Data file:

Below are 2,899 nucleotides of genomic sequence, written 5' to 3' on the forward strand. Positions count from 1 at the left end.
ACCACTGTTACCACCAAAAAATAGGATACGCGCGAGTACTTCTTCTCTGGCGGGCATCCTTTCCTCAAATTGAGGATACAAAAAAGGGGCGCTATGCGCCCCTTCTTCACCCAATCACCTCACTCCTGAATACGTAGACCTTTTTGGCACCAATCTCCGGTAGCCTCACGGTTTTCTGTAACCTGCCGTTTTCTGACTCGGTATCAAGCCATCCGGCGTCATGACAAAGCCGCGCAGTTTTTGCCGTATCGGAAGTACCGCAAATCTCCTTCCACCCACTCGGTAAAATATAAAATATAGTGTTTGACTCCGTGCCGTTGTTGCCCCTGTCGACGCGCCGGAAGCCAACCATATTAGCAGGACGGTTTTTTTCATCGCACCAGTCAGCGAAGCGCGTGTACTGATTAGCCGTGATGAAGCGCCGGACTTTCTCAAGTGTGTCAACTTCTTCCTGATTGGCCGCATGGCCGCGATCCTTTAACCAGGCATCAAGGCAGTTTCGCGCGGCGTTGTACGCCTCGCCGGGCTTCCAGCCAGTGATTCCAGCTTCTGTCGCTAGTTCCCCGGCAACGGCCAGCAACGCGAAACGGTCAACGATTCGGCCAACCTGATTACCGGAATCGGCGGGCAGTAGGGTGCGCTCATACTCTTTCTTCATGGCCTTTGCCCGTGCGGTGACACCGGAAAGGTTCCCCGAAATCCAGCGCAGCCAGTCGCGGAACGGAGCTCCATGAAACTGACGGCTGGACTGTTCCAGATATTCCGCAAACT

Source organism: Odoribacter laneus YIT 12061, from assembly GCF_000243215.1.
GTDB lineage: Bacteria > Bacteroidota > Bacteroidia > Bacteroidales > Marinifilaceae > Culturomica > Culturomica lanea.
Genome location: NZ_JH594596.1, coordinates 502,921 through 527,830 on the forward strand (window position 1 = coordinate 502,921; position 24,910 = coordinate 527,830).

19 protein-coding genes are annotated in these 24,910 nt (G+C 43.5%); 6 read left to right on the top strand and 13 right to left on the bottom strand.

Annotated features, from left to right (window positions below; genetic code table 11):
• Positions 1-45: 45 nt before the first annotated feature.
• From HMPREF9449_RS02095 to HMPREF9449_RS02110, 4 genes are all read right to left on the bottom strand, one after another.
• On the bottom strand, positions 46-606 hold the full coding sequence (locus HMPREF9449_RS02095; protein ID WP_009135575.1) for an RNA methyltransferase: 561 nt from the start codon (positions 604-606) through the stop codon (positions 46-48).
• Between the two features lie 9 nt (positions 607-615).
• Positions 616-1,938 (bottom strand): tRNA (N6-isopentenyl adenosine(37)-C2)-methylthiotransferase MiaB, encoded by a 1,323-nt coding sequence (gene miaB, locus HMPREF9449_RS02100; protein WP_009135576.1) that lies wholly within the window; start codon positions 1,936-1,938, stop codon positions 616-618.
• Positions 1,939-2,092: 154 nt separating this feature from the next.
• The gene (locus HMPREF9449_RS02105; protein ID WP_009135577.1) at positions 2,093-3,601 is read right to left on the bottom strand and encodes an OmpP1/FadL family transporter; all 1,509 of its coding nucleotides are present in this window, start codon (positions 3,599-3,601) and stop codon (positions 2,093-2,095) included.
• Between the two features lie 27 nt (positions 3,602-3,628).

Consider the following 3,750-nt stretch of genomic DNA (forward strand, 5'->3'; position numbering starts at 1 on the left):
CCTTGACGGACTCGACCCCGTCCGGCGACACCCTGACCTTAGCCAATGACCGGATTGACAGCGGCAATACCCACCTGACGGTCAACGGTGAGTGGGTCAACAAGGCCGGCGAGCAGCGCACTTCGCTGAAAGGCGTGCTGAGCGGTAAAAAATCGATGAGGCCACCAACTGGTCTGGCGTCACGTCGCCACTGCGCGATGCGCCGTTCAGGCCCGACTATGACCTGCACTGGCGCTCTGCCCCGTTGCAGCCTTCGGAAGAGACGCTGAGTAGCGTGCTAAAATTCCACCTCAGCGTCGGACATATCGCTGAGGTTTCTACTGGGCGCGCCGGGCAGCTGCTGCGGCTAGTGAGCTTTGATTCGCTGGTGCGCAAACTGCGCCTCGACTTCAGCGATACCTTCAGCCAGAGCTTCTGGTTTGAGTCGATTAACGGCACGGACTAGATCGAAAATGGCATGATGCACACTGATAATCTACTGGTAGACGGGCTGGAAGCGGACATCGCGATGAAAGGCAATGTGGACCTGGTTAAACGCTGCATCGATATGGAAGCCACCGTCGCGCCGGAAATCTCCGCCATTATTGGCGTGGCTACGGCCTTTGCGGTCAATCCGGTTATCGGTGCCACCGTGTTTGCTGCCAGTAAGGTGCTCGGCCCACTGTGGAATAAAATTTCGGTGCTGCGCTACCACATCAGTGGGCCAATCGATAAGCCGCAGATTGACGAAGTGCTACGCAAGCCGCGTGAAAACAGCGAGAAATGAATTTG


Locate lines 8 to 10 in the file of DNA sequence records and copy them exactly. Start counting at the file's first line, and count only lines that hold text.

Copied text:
• Positions 1-45: 45 nt before the first annotated feature.
• From HMPREF9449_RS02095 to HMPREF9449_RS02110, 4 genes are all read right to left on the bottom strand, one after another.
• On the bottom strand, positions 46-606 hold the full coding sequence (locus HMPREF9449_RS02095; protein ID WP_009135575.1) for an RNA methyltransferase: 561 nt from the start codon (positions 604-606) through the stop codon (positions 46-48).